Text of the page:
Public claims of inevitable attacks create mainly fear
"It's not a matter of if, but when." This fatalistic phrase, used to describe an unquestioned inevitability to another Al Qaeda-related attack, is being parroted around the world as if it were rock-solid truth.
Vice President Dick Cheney used it back in May 2002, when US intelligence officials pointed to the potential for new attacks in the US. Police in London said it after - and before - the July 7 transit bombs. "The clock is ticking," said Homeland Security Secretary Michael Chertoff in a speech last week. Now police chiefs in Seattle and Los Angeles are mouthing similar lines. And during last year's campaigns, many politicians resorted to this kind of be-very-afraid rhetoric.
So it's not surprising that the public at large is repeating it. One wire reporter, scoping out the public mood in Rome the day after the London bombing, described an atmosphere of fatalism. "The thing is, it's not a matter of if, but when and where, there will be an attack on Italy," Nicolo, a Milanese lawyer on a business trip to Rome, told the journalist.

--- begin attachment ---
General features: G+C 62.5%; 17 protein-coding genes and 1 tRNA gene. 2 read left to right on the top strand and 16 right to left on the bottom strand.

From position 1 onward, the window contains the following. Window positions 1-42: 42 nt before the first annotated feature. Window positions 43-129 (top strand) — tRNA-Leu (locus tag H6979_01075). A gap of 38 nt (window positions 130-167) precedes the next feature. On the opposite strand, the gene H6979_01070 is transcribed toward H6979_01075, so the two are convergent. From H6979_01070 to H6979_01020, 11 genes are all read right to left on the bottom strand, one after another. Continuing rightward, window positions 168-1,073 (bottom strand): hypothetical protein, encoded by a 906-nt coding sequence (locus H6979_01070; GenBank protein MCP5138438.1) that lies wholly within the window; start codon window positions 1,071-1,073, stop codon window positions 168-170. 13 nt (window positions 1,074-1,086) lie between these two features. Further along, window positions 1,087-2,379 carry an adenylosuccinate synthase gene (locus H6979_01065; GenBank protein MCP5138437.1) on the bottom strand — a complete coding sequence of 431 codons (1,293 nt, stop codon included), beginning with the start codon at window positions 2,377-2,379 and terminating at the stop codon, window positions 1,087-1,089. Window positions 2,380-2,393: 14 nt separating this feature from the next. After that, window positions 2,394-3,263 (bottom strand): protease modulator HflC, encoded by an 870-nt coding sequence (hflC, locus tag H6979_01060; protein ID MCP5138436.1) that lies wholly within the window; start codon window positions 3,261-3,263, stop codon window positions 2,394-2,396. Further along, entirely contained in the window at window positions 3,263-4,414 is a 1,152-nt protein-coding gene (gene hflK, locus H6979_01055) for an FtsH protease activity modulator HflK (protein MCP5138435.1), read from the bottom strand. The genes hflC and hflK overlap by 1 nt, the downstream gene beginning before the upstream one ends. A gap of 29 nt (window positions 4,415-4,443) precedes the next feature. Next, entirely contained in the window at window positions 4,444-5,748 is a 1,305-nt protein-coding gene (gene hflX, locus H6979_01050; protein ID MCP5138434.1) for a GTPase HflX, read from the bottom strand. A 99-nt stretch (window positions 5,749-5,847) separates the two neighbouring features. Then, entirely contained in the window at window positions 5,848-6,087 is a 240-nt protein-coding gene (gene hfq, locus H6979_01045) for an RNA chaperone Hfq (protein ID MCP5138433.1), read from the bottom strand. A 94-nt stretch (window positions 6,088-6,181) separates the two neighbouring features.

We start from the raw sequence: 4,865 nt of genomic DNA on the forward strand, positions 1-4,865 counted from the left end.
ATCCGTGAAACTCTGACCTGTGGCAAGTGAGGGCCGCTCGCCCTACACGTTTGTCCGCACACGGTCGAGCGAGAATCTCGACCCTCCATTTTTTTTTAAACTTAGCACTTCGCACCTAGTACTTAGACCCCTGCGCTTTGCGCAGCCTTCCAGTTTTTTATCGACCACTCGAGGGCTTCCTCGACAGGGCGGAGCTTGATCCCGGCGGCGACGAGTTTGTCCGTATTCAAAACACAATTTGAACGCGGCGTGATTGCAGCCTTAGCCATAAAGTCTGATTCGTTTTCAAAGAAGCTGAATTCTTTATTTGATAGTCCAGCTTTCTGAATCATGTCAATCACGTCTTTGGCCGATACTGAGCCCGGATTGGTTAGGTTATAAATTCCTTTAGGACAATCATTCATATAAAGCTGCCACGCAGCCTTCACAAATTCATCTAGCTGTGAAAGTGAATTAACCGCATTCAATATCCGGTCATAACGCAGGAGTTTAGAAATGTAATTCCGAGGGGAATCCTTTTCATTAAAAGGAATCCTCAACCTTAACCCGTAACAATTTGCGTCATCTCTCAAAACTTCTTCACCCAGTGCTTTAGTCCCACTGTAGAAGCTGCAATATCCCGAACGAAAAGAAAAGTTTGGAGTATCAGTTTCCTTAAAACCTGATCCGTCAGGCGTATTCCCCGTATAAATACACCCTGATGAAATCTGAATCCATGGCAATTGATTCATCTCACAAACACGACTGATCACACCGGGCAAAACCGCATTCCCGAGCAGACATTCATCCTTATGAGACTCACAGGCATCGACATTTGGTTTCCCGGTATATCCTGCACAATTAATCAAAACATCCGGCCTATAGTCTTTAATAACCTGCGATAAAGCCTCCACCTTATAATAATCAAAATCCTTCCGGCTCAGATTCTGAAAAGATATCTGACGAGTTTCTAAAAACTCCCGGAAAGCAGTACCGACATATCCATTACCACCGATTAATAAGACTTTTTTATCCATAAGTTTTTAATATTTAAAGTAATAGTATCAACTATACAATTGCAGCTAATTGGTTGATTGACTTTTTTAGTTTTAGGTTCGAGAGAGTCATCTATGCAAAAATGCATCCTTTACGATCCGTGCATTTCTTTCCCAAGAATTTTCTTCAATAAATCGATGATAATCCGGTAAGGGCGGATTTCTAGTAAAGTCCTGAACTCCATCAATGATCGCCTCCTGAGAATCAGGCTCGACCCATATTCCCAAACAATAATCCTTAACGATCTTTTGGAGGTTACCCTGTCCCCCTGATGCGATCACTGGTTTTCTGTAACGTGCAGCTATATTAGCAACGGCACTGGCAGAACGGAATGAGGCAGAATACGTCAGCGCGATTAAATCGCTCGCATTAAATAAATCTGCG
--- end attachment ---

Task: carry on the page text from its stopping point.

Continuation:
Any number of reasons can lead people to voice resignation to the killing of innocent people. At its most crass, such claims to certainty make good political cover if an attack does occur. At their most benign, these dire predictions speak to a fear that law enforcement, the military, and elected leaders cannot completely protect open societies from terrorists.
But repeating the "not if, but when" mantra can also simply empower terrorists. It spreads the very fear they want, and risks creating a defeatist atmosphere and an erosion of diligence in defending a nation.
Winston Churchill, in his "never give in" speech of Oct. 29, 1941, warned against this kind of thinking in matters "great or small."
With the victory in the ferocious Battle of Britain behind him, yet the US still not in the war to help him, Churchill rightly reminded citizens that "you cannot tell from appearances how things will go. Sometimes imagination makes things out far worse than they are..."